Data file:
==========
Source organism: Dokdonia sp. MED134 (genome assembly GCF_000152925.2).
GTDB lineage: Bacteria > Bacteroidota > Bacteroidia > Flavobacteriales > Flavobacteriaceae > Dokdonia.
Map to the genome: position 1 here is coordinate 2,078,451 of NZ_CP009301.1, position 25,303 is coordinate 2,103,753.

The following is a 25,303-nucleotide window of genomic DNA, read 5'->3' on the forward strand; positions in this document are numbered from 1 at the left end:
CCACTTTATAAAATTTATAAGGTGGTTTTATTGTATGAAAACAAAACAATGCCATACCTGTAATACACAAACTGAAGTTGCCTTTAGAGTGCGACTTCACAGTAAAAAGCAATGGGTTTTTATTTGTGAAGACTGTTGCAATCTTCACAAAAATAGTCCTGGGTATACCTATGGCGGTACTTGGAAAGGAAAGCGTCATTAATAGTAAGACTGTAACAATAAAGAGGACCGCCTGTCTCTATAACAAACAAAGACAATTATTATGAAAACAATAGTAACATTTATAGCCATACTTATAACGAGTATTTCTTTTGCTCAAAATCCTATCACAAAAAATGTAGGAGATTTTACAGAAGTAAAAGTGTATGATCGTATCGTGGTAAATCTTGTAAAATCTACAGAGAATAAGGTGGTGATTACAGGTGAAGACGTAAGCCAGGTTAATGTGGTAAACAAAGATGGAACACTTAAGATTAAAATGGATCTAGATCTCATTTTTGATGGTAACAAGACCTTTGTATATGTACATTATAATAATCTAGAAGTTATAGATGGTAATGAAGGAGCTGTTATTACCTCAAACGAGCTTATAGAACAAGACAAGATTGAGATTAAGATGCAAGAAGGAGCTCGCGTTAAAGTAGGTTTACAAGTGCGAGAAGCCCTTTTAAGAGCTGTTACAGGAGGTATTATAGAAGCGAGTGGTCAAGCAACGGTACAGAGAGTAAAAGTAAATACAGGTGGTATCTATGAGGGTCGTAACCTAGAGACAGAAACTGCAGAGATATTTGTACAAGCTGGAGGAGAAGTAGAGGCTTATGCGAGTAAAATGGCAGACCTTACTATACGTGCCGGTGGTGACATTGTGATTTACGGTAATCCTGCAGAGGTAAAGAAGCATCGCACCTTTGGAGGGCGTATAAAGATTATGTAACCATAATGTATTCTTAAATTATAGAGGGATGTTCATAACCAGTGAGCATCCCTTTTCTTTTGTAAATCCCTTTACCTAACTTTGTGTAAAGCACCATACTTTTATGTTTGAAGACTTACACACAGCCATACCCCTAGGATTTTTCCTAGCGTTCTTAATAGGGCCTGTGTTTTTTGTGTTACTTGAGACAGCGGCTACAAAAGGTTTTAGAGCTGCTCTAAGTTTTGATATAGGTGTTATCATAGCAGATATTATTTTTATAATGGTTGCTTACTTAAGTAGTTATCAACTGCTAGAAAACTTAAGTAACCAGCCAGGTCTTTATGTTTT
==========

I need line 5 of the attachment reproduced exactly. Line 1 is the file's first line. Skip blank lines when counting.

CCACTTTATAAAATTTATAAGGTGGTTTTATTGTATGAAAACAAAACAATGCCATACCTGTAATACACAAACTGAAGTTGCCTTTAGAGTGCGACTTCACAGTAAAAAGCAATGGGTTTTTATTTGTGAAGACTGTTGCAATCTTCACAAAAATAGTCCTGGGTATACCTATGGCGGTACTTGGAAAGGAAAGCGTCATTAATAGTAAGACTGTAACAATAAAGAGGACCGCCTGTCTCTATAACAAACAAAGACAATTATTATGAAAACAATAGTAACATTTATAGCCATACTTATAACGAGTATTTCTTTTGCTCAAAATCCTATCACAAAAAATGTAGGAGATTTTACAGAAGTAAAAGTGTATGATCGTATCGTGGTAAATCTTGTAAAATCTACAGAGAATAAGGTGGTGATTACAGGTGAAGACGTAAGCCAGGTTAATGTGGTAAACAAAGATGGAACACTTAAGATTAAAATGGATCTAGATCTCATTTTTGATGGTAACAAGACCTTTGTATATGTACATTATAATAATCTAGAAGTTATAGATGGTAATGAAGGAGCTGTTATTACCTCAAACGAGCTTATAGAACAAGACAAGATTGAGATTAAGATGCAAGAAGGAGCTCGCGTTAAAGTAGGTTTACAAGTGCGAGAAGCCCTTTTAAGAGCTGTTACAGGAGGTATTATAGAAGCGAGTGGTCAAGCAACGGTACAGAGAGTAAAAGTAAATACAGGTGGTATCTATGAGGGTCGTAACCTAGAGACAGAAACTGCAGAGATATTTGTACAAGCTGGAGGAGAAGTAGAGGCTTATGCGAGTAAAATGGCAGACCTTACTATACGTGCCGGTGGTGACATTGTGATTTACGGTAATCCTGCAGAGGTAAAGAAGCATCGCACCTTTGGAGGGCGTATAAAGATTATGTAACCATAATGTATTCTTAAATTATAGAGGGATGTTCATAACCAGTGAGCATCCCTTTTCTTTTGTAAATCCCTTTACCTAACTTTGTGTAAAGCACCATACTTTTATGTTTGAAGACTTACACACAGCCATACCCCTAGGATTTTTCCTAGCGTTCTTAATAGGGCCTGTGTTTTTTGTGTTACTTGAGACAGCGGCTACAAAAGGTTTTAGAGCTGCTCTAAGTTTTGATATAGGTGTTATCATAGCAGATATTATTTTTATAATGGTTGCTTACTTAAGTAGTTATCAACTGCTAGAAAACTTAAGTAACCAGCCAGGTCTTTATGTTTT